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disorder. Level of Cognitive Ability: Analysis Client Needs: Physiological Integrity Integrated Process: Nursing Process/Data Collection Content Area: Mental Health Reference: Morrison-Valfre, M. (2005). Foundations of mental health care (3rd ed.). St. Louis: Mosby, pp. 220, 336. 9. A client is admitted to the inpatient unit and is being considered for electroconvulsive therapy (ECT). The client appears calm, but the family is hypervigilant and anxious. The client’s mother begins to cry and states, “My son’s brain will be destroyed. How can the doctor do this to him?” The nurse makes which therapeutic response? 1. “It sounds as though you need to speak to the psychiatrist.” 2. “Your son has decided to have this treatment. You should be supportive of him.” 3. “Perhaps you’d like to see the ECT room and speak to the staff.” 4. “It sounds as though you have some concerns about the ECT procedure. Why don’t we sit down together and discuss any concerns you may have.” Answer: 4 Rationale: The nurse needs to encourage the family and client to verbalize their fears and concerns. Option 4 is the only option that encourages verbalization. Options 1, 2, and 3 avoid dealing with the client or family concerns. Test-Taking Strategy: Use therapeutic communication techniques and focus on the client’s feelings and concerns. This will direct you to option 4. Review these techniques if you had difficulty with this question. Level of Cognitive Ability: Application Client Needs: Psychosocial Integrity Integrated Process: Nursing Process/Implementation Content Area: Mental Health Reference: Morrison-Valfre, M. (2005). Foundations of mental health care (3rd ed.). St. Louis: Mosby, pp. 88, 218. 10. A nurse is caring for a client who has been treated with long-term antipsychotic medication. As part of the nursing care plan, the nurse monitors for tardive dyskinesia. In the event that tardive dyskinesia occurs, the nurse would most likely observe: 1. Abnormal movements and involuntary movements of the mouth, tongue, and face 2. Abnormal breathing through the nostrils 3. Severe headache, flushing, tremor, and ataxia 4. Severe hypertension, migraine headache, and ‘marbles in the mouth’ syndrome Answer: 1 Rationale: Tardive dyskinesia is a severe reaction associated with the long-term use of antipsychotic medication. The clinical manifestations are abnormal movements (dyskinesia) and involuntary movements of the mouth, tongue, and face. In its more severe form, tardive dyskinesia involves the fingers, arms, trunk, and respiratory muscles. When this occurs, the medication is discontinued. Test-Taking Strategy: Knowledge regarding the clinical manifestations of tardive dyskinesia is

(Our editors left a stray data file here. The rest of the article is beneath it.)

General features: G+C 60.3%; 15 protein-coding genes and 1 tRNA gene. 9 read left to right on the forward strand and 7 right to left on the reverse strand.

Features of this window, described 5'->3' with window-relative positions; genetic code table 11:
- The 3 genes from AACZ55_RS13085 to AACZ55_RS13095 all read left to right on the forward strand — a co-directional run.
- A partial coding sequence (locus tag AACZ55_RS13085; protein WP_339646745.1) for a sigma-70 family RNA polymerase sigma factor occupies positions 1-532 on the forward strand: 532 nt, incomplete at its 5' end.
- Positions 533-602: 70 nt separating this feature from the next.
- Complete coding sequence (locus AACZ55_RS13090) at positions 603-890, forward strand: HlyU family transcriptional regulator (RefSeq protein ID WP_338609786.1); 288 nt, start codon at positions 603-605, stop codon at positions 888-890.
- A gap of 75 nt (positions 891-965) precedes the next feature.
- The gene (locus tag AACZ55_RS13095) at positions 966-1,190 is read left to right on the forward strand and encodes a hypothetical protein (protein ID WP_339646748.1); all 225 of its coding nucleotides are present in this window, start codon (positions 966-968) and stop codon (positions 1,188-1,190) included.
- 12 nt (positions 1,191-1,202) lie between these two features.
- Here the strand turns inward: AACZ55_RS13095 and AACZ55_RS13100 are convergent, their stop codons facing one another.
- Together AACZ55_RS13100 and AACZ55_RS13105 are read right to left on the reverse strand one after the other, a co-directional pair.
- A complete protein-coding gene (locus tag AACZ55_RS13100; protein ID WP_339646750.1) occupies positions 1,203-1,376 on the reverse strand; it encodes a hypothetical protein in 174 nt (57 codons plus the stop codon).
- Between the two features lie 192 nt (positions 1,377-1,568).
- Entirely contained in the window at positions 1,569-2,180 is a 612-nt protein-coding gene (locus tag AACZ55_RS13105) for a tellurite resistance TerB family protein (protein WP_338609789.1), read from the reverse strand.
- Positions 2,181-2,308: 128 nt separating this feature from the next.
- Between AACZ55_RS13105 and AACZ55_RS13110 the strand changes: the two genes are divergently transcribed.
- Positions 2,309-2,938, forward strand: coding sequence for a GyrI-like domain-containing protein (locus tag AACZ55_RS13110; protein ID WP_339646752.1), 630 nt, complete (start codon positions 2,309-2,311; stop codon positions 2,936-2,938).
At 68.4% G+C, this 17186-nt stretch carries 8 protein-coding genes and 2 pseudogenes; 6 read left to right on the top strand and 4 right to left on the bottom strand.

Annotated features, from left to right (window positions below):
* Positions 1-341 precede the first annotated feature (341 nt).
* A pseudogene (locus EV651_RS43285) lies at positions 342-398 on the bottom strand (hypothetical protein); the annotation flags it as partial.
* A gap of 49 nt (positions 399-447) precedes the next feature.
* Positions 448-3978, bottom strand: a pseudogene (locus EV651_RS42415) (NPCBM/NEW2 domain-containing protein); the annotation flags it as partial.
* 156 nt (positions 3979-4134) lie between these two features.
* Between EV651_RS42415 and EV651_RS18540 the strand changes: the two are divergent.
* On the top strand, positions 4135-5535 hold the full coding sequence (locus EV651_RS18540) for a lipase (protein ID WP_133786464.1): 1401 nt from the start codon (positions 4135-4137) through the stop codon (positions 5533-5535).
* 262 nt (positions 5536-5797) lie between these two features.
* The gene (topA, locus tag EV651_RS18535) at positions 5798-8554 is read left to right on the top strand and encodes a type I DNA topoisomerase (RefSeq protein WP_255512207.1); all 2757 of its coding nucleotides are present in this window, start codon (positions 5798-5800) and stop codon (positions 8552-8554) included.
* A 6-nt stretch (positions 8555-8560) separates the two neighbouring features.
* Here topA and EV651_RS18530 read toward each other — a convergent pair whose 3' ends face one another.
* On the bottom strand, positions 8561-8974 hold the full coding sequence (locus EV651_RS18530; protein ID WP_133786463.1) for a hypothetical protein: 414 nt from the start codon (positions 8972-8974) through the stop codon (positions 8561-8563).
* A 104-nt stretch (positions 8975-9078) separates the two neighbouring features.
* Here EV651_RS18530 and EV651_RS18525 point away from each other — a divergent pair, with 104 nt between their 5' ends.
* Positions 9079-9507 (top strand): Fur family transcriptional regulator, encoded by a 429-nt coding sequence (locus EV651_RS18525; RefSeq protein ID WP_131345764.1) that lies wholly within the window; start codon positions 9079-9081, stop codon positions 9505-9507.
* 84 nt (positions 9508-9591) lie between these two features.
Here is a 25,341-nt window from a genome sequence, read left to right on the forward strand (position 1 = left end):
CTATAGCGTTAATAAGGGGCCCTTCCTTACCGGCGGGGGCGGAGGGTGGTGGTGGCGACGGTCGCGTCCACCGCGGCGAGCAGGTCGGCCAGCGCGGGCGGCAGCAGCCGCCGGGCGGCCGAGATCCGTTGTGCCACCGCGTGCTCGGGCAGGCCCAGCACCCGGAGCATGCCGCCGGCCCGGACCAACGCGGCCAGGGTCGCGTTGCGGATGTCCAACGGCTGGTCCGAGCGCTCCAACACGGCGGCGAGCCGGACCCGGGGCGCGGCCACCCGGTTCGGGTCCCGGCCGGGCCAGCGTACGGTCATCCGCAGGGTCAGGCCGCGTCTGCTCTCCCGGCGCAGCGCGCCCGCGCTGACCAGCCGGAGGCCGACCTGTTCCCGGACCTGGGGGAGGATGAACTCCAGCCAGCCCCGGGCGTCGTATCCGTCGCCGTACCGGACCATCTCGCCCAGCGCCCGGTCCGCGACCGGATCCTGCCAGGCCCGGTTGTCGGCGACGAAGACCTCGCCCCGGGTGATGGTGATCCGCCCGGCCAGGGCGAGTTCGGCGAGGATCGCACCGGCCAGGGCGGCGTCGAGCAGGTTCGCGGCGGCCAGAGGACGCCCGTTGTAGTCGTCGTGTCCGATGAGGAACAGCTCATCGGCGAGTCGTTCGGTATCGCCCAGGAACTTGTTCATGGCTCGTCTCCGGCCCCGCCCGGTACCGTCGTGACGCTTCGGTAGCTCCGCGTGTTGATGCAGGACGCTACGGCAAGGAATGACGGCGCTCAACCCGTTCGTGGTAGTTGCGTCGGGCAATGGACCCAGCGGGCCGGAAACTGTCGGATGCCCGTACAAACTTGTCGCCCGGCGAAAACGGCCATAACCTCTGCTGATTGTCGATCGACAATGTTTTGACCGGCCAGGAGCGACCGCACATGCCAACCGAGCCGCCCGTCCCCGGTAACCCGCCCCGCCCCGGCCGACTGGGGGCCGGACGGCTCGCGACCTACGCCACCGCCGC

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required to answer this question. Remember, tardive dyskinesia involves abnormal and involuntary movements. If you had difficulty with this question, review the characteristics associated with this reaction. Level of Cognitive Ability: Comprehension Client Needs: Physiological Integrity Integrated Process: Nursing Process/Data Collection Content Area: Mental Health Reference: Morrison-Valfre, M. (2005). Foundations of mental health care (3rd ed.). St. Louis: Mosby, pp. 334-335. 11. A client who is diagnosed with pedophilia and has been recently paroled as a sex offender says, "I'm in treatment and I have served my time. Now this group has posters of me all over the neighborhood telling about me with my picture on it." Which of the following is an appropriate response by the nurse? 1. "You understand that people fear for their children but you're feeling unfairly treated?" 2. "When children are hurt as you hurt them, people want you isolated." 3. "You seem angry but you have committed serious crimes against several children, so your neighbors are frightened." 4. "You're lucky it doesn't escalate into something pretty scary after your crime." Answer: 1 Rationale: Focusing and verbalizing the implied is the therapeutic response because it assists the client to clarify thinking and re-examine what the client is really saying. Option 1 is the only option that reflects the use of this therapeutic communication technique. Option 2 is insensitive and anxiety-provoking. Option 3 does not facilitate the client’s expression of feelings. Option 4 gives advice and also does not facilitate the client's expression of feelings. Test-Taking Strategy: Use therapeutic communication techniques to answer the question. Remembering to focus on the client’s feelings and concerns will direct you to option 1. Review these techniques if you had difficulty with this question. Level of Cognitive Ability: Application Client Needs: Psychosocial Integrity Integrated Process: Communication and Documentation Content Area: Mental Health Reference: Morrison-Valfre, M. (2005). Foundations of mental health care (3rd ed.). St. Louis: Mosby, p. 88, 310. 12. A nurse is preparing for the hospital discharge of a client with a history of command hallucinations to harm self or others. The nurse instructs the client about interventions for hallucinations and anxiety and determines that the client understands the interventions when the client states: 1. "My medications won’t make me anxious." 2. "I can call my therapist when I'm hallucinating so that I can talk about my feelings and plans and not hurt anyone." 3. “I’ll go to support group and talk so that I won't hurt anyone." 4. “I won't get anxious or hear things if I get enough sleep and eat well." Answer: 2